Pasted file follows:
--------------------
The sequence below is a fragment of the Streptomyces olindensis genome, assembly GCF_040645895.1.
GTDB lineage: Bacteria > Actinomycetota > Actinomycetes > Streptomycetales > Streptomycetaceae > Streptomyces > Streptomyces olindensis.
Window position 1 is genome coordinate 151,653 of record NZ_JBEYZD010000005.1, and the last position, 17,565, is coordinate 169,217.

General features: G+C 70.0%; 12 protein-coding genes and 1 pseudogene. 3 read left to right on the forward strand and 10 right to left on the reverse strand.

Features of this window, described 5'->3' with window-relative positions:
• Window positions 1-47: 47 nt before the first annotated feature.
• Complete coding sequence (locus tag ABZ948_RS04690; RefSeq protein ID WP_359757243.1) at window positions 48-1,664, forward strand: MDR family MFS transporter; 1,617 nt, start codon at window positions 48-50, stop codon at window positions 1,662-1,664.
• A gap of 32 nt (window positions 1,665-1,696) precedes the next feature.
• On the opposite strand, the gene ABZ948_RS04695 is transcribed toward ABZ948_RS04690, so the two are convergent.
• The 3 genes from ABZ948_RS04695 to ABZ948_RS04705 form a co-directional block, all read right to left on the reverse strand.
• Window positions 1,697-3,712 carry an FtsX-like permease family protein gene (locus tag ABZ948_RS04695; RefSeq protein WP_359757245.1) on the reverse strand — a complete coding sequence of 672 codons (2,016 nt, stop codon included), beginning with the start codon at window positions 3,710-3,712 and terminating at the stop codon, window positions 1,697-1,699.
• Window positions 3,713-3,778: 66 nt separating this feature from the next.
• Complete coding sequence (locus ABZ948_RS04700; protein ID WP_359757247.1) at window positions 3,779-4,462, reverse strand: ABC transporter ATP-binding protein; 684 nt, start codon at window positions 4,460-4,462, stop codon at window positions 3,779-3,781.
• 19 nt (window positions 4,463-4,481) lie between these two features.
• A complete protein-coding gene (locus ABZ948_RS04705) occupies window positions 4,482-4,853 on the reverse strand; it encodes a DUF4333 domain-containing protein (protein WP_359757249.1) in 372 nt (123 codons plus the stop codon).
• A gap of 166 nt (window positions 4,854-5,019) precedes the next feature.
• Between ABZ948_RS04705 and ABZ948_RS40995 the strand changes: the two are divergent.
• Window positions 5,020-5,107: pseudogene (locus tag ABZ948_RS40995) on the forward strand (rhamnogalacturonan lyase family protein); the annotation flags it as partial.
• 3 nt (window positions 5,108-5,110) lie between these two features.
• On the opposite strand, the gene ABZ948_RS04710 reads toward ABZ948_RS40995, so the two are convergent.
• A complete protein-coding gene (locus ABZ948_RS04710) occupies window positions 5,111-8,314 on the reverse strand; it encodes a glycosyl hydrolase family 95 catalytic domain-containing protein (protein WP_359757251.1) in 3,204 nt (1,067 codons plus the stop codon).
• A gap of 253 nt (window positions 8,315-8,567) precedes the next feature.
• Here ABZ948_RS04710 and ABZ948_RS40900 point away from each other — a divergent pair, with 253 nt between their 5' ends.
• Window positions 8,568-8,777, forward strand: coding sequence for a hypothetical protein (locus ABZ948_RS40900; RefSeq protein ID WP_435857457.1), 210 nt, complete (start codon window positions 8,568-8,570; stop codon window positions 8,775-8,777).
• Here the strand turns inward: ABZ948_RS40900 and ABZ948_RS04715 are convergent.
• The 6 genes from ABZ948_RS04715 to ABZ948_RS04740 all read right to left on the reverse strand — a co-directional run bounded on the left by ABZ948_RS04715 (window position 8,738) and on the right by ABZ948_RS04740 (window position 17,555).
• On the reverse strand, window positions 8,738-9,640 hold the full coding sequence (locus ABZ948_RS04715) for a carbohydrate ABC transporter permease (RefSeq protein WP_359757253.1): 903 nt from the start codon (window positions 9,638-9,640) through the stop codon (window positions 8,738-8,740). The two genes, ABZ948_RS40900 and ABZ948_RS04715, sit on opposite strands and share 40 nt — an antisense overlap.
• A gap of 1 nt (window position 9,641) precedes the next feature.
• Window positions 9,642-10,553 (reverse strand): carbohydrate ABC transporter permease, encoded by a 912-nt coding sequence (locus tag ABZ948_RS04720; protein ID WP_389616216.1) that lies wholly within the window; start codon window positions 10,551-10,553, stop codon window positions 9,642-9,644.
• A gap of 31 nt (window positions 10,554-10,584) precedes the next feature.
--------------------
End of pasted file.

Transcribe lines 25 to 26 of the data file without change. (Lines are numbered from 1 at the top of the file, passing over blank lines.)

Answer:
• Here the strand turns inward: ABZ948_RS40900 and ABZ948_RS04715 are convergent.
• The 6 genes from ABZ948_RS04715 to ABZ948_RS04740 all read right to left on the reverse strand — a co-directional run bounded on the left by ABZ948_RS04715 (window position 8,738) and on the right by ABZ948_RS04740 (window position 17,555).